542. Memorandum of a Telephone Conversation Between A. Thomas Taylor of International Packers, Inc., and the Assistant Secretary of State for Inter-American Affairs (Holland), Washington, June 15, 19551


  • Uruguay—Meatpackers Negotiations

Mr. Holland telephoned Mr. Taylor to inquire about the status of the meatpackers negotiations in Uruguay.2 Mr. Taylor said he had had a long conversation this morning with their manager down there and they have been having meetings with the President, the Minister [Page 1088] of Finance3 and the Minister of Livestock.4 They are working toward a deal. Mr. Taylor said they are making compromises in order to consummate something before it is too late. He said roughly 150,000 head of cattle is the figure set and the FMI would not participate—it would rule them out of participating in this export. Mr. Taylor said that Castro, a little local packer who has been working his way into a percentage of this deal, would have to be taken care of, and that Castro will get 14 of the 150,000.

Mr. Taylor said that one bad feature about the arrangement (and if they can get over that hurdle they would have acceptance of the arrangement) is regarding the payment of the subsidy currently as they produce and ship, because at the official rate of 1½ pesos to the dollar or equivalent in sterling they would only recover 50 of the value of the beef they ship and would be carrying the baby representing the subsidy on the export of beef. They would be exporting at a loss of 5,600,000 pesos. They want to be reimbursed as they go along since it would take $3 million to finance the deal from up here. He said this was the sticking point at the moment.

Mr. Taylor said that Mr. Hamm, their manager, is having another meeting with the President and the Minister of Livestock this afternoon and will cable Mr. Taylor tonight about what they have worked out.5 He said they have to have assurances that they will meet their losses currently. He said that the Council’s group agrees that it should be currently—they all agree to that—but they haven’t been able to come up with a solution as to where the money will come from. Mr. Taylor said that by noon tomorrow they should know how it came out.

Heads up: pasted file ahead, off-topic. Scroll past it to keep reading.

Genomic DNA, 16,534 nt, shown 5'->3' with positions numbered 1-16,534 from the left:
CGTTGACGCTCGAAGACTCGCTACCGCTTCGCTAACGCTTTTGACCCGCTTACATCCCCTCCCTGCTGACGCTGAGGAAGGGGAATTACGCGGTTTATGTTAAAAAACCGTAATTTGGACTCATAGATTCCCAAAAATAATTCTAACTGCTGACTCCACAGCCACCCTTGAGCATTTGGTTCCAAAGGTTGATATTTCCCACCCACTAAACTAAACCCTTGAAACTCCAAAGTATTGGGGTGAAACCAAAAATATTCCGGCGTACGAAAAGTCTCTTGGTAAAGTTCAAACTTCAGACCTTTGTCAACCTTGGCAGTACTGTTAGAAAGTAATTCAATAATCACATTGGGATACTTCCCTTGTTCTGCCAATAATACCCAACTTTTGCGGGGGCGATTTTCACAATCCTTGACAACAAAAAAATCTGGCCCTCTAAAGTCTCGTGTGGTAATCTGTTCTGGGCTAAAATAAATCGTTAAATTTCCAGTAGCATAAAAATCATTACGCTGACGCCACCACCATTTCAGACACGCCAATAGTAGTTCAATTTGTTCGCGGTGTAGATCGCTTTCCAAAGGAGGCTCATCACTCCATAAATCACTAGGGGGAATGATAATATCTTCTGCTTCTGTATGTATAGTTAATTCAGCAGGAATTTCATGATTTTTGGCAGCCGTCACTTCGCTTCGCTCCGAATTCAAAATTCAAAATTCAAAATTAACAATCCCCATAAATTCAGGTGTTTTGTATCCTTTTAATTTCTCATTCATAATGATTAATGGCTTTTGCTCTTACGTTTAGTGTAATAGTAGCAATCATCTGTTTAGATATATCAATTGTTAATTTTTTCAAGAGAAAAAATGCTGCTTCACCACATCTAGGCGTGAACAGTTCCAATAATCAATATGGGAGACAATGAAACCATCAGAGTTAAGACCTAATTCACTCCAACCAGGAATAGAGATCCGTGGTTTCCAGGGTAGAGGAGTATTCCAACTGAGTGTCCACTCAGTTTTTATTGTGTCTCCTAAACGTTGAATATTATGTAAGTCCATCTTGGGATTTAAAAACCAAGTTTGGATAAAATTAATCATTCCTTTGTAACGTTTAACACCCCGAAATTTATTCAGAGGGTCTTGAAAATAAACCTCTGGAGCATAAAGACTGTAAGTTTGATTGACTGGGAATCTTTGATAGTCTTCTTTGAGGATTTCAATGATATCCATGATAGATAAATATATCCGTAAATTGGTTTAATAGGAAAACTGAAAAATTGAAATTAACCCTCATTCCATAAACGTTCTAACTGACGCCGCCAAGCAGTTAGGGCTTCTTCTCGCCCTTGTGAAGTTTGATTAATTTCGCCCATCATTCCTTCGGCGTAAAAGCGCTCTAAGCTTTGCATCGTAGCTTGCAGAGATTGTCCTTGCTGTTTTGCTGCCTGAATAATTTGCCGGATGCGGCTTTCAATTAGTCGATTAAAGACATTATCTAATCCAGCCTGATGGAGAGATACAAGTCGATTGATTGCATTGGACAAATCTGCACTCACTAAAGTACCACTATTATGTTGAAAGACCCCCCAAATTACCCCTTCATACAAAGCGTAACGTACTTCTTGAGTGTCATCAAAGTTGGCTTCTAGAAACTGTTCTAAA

Mr. Holland asked if Mr. Taylor felt this was a definitive meeting or whether there might be others. Mr. Taylor said that it was definitive; that if they don’t get something they can work out on a compromise basis they will probably have to close their doors. He said they would dislike to do this because if they remain closed for a year the Uruguayans may feel they can get along without them.

Mr. Taylor said if somebody up here could make a gesture along financial lines it would be helpful. Mr. Holland asked him pointblank if he meant a loan and Mr. Taylor said he did.

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Mr. Taylor said he would keep Mr. Holland advised of developments.6

  1. Source: Department of State, Holland Files: Lot 57 D 295, Miscellaneous. Limited Official Use.
  2. American meatpackers were operating under a system which included numerous government-imposed restrictions upon private packers, who were in competition with a government-sponsored slaughterhouse, Frigorífico Nacional. Meat processing was being held in abeyance while the private packers were seeking a more satisfactory exchange rate for foreign exchange earned from their export operations which had to be converted through the Bank of the Republic at fixed rates. They were also requesting written confirmation of the government’s obligation to pay debts owed the private packers. Additional documentation on the subject is in Department of State, Central Files 411.3341, 811.05133, and 832.311.
  3. Eduardo Acevedo Alvarez.
  4. Juan T. Quilici.
  5. A memorandum of June 16 from Holland to Edward J. Sparks indicated that Taylor called Holland the next morning and advised him that the packers were about to reach an agreement with the Government of Uruguay which would permit the companies to reopen their plants. (Department of State, Holland Files: Lot 57 D 295, Miscellaneous)
  6. Agreement was reached in early July 1955, and the packers reopened their plants.